This is what I hope to say in an emergency motion to the Green Party conference next weekend. The Basic Income is being described as ill thought out in the media. I have 3 minutes to explain why on the contrary it is a keystone Green policy.
There are three reasons, but two of them can stay on the back burner for now. The need perceived when the Party was formed was for something which would allow a steady state economy – what will be described as a recession – to be bearable for whole populations so that we can stop trashing the planet through indiscriminate economic growth. The second non-urgent reason is to allow former socialists and former conservatives to make friends, but neither side is ready for that yet.
But the third reason is to remove the benefits trap, the work disincentive caused by the withdrawal of means tested benefits. This is a permanent problem with means testing, but it becomes acute in times of recession. The recession we expected due to unsustainable growth has happened anyway courtesy of the bankers.
The Basic Income is an essential part of the answer to austerity.
The purpose of the Universal Credit was to make work pay. But that is exactly what the Basic Income does. I have been trying to tell anyone who will listen that the report which recommended the Universal Credit is actually an excellent statement of the case for a Basic Income. Every time the phantom Universal Credit gets a bit more adverse publicity, or any publicity at all, should be another opportunity for the Green Party to showcase the Basic Income with the slogan ‘Persuasion is better than force’.
But what will it cost? Demanding figures first is putting the cart before the horse. Read ‘Dynamic Benefits’, the report which first mentioned the Universal Credit for an explanation of why the Basic Income is needed. The Citizens’ Income Trust scheme, which is the template for ours, would be quite modest in its demands on the taxpayer. But the Basic Income is redistributive. It is fair where means testing is unjust. It will reduce inequality. To that extent it will cost the better off something.
But won’t some low income families be worse off? Tax Credits do help some, so they may have to be retained in the early stages of introducing a Basic Income. Messy, but not an insuperable problem.
I can’t explain here all the ways in which a Basic Income will start to usher in a fairer, less competitive society, where everyone is secure, but better off working than not working. There is an international Basic Income movement which is gathering momentum. Automation is making it urgent. Please, it is a fundamental part of the Green vision.
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Below is the draft text of my intended emergency motion:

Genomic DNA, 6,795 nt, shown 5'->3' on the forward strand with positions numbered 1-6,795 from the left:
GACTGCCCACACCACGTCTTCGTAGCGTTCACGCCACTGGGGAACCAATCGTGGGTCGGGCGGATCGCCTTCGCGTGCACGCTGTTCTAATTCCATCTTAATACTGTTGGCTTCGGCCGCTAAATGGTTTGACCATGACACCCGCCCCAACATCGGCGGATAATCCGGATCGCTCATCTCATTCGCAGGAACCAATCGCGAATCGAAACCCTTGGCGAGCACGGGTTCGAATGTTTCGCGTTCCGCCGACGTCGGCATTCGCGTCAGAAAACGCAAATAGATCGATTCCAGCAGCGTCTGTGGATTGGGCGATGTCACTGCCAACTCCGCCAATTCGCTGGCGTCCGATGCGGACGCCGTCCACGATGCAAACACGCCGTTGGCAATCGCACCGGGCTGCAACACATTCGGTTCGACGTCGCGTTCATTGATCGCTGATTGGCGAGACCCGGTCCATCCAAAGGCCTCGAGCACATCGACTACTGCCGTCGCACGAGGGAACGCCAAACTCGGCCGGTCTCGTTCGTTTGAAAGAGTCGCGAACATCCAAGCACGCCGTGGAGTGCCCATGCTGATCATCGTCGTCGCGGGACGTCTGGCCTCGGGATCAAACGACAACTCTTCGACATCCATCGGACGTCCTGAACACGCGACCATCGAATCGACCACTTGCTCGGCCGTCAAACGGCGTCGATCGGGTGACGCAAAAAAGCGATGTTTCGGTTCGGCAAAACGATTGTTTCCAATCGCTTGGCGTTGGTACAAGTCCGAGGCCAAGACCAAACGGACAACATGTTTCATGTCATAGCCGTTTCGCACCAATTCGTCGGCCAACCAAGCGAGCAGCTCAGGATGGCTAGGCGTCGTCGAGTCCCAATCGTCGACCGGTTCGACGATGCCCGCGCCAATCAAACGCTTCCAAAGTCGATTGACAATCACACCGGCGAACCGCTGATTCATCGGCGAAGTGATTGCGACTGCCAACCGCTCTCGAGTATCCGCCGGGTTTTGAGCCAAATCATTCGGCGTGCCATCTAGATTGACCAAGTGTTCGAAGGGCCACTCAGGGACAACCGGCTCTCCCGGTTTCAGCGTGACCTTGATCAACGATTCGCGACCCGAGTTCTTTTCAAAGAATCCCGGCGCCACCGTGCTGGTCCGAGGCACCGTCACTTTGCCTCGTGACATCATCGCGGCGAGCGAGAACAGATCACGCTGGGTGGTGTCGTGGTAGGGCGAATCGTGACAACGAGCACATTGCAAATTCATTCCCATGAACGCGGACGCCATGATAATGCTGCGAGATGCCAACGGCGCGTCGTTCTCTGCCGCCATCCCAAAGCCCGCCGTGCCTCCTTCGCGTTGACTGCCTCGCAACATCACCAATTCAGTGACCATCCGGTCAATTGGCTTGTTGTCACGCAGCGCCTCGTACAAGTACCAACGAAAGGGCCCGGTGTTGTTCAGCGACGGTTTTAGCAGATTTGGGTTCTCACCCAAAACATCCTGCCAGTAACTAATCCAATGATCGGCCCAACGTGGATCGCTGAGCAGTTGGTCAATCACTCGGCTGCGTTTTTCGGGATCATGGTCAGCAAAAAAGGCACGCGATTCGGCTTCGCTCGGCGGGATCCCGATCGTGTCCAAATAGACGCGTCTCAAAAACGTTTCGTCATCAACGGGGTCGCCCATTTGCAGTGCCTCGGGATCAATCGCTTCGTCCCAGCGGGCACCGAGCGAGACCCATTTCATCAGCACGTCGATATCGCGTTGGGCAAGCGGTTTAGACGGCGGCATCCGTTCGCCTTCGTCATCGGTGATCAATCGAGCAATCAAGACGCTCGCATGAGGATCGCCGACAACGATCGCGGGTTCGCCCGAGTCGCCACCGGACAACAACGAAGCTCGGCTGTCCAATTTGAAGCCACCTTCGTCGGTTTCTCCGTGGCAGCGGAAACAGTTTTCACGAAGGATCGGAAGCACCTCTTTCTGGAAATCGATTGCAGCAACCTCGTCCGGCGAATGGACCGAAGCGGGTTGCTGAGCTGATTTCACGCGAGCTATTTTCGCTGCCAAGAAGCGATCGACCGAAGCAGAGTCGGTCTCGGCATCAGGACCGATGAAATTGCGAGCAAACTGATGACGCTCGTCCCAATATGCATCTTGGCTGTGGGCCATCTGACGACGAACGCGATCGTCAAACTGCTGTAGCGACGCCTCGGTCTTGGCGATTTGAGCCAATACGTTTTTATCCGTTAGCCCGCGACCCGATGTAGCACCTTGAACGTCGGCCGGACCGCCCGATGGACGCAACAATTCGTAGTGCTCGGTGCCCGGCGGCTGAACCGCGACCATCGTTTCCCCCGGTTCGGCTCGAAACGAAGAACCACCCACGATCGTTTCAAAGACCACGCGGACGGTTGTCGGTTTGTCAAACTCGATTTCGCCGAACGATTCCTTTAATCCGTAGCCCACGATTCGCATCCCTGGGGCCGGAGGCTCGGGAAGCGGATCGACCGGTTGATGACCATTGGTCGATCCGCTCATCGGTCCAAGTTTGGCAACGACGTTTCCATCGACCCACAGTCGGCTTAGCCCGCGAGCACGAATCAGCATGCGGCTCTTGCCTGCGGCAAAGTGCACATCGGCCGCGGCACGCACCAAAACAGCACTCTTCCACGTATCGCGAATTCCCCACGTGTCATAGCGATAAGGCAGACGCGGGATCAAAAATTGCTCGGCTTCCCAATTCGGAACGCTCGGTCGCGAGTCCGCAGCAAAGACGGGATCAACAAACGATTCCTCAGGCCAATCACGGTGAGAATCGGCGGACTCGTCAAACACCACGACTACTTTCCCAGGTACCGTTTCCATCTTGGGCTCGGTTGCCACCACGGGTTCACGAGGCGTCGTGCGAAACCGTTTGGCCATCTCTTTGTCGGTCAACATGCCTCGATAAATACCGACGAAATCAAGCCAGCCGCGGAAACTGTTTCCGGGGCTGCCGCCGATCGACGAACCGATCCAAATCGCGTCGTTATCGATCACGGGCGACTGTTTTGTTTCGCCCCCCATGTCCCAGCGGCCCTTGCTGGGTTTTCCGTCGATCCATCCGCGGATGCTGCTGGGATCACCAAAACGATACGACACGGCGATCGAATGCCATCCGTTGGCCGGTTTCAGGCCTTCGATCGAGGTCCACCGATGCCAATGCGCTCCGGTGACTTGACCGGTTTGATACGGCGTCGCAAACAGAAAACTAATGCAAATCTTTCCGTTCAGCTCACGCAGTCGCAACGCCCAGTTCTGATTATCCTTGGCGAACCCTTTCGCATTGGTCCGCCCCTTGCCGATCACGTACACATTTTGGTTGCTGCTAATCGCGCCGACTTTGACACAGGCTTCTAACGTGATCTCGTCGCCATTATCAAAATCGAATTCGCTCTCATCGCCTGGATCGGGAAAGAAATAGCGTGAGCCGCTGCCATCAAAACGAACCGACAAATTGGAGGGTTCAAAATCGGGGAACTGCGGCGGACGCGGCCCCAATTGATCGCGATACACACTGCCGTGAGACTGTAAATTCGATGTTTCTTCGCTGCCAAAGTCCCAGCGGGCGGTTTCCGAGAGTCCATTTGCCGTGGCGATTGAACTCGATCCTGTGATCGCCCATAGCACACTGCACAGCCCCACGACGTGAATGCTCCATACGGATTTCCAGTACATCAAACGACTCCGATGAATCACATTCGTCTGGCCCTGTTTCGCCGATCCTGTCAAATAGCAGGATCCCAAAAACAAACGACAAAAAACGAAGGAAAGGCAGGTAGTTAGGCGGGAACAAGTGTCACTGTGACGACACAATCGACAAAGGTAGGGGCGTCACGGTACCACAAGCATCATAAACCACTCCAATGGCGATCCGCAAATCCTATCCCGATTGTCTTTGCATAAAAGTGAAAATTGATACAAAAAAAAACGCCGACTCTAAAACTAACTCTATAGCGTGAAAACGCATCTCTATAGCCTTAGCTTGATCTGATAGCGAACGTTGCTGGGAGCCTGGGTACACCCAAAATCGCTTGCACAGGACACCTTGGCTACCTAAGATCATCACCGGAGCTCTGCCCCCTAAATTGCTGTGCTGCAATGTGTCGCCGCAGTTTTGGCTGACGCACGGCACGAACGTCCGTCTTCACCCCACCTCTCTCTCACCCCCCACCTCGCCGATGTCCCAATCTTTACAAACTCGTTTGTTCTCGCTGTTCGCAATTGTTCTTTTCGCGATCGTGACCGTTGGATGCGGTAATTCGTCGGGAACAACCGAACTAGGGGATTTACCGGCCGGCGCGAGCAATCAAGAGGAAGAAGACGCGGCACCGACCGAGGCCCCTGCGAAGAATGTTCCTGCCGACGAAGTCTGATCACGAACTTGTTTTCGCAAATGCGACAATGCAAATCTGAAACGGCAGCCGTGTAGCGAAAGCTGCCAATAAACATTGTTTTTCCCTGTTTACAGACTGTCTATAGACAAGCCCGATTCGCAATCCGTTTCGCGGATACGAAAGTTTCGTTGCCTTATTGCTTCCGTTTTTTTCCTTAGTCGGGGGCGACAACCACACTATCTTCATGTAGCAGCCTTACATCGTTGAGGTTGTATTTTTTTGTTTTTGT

Restoring the credibility of the Basic Income
On 28th January the Guardian published a damaging report that the Green Party’s Citizens’ , or Basic Income would make many low paid families worse off. Malcolm Torry, who was quoted in the Guardian as criticising the Green Party scheme, issued an immediate correction on the Citizens’ Income Trust website pointing out that the Green Party scheme was not yet published, and that the effect of the CIT scheme, on which the Green Party’s scheme was to be based, would be less serious than had been implied, and would be mostly transient.
Whilst as stated in the Guardian, Tax Credits do alleviate some effects of the withdrawal of means tested benefits, that is still a serious enough problem for Iain Duncan Smith to successfully peddle myths about benefit claimants which are true only of the tiny minority who do respond rationally to the benefits trap. The Universal Credit was intended to make working better financially than being on benefits, but even without gross mismanagement it was doomed to fail for two reasons: it is a mean spirited partial solution, with a claw-back rate of 65%, which is an effective tax rate higher than that imposed on bankers’ bonuses, and it is linked to a regime of compulsion.
The Report which recommended the Universal credit (with a claw-back rate of ‘only’ 55%) unwittingly includes an excellent statement of the case for a Universal Income, in other words, the Green Party’s Basic Income, one purpose of which is exactly the same, the removal of the benefits trap and making work pay. But that would require the courage to follow Aesop’s 4,000 year old advice that persuasion is better than force.
A new, compelling reason for a Basic income has emerged. The Financial Times has recently reported that automation is spreading in Asia, and that a consensus is emerging in Silicon Valley that even without taking the Earth’s physical limits into account an unconditional income guarantee is essential in a future where automation is likely to become much more common. Personal financial security can no longer depend reliably on conventional, full time employment.
Conference instructs the media team to brief themselves adequately on the Basic income, and urges all party members to use the foregoing to give the media a more positive image of the Citizens’ Basic Income than it has received from publicity to date, and Conference also recommends that the General Election manifesto includes a reference to automation.